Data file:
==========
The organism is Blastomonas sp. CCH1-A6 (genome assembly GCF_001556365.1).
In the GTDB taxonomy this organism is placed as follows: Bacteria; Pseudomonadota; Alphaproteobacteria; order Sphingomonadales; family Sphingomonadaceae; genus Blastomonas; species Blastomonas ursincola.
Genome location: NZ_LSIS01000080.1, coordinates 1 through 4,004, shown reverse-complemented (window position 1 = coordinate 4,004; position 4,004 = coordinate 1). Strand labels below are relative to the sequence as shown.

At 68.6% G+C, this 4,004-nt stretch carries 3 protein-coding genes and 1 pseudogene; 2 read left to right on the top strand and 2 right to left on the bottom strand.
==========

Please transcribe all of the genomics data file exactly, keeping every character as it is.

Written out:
The organism is Blastomonas sp. CCH1-A6 (genome assembly GCF_001556365.1).
In the GTDB taxonomy this organism is placed as follows: Bacteria; Pseudomonadota; Alphaproteobacteria; order Sphingomonadales; family Sphingomonadaceae; genus Blastomonas; species Blastomonas ursincola.
Genome location: NZ_LSIS01000080.1, coordinates 1 through 4,004, shown reverse-complemented (window position 1 = coordinate 4,004; position 4,004 = coordinate 1). Strand labels below are relative to the sequence as shown.

At 68.6% G+C, this 4,004-nt stretch carries 3 protein-coding genes and 1 pseudogene; 2 read left to right on the top strand and 2 right to left on the bottom strand.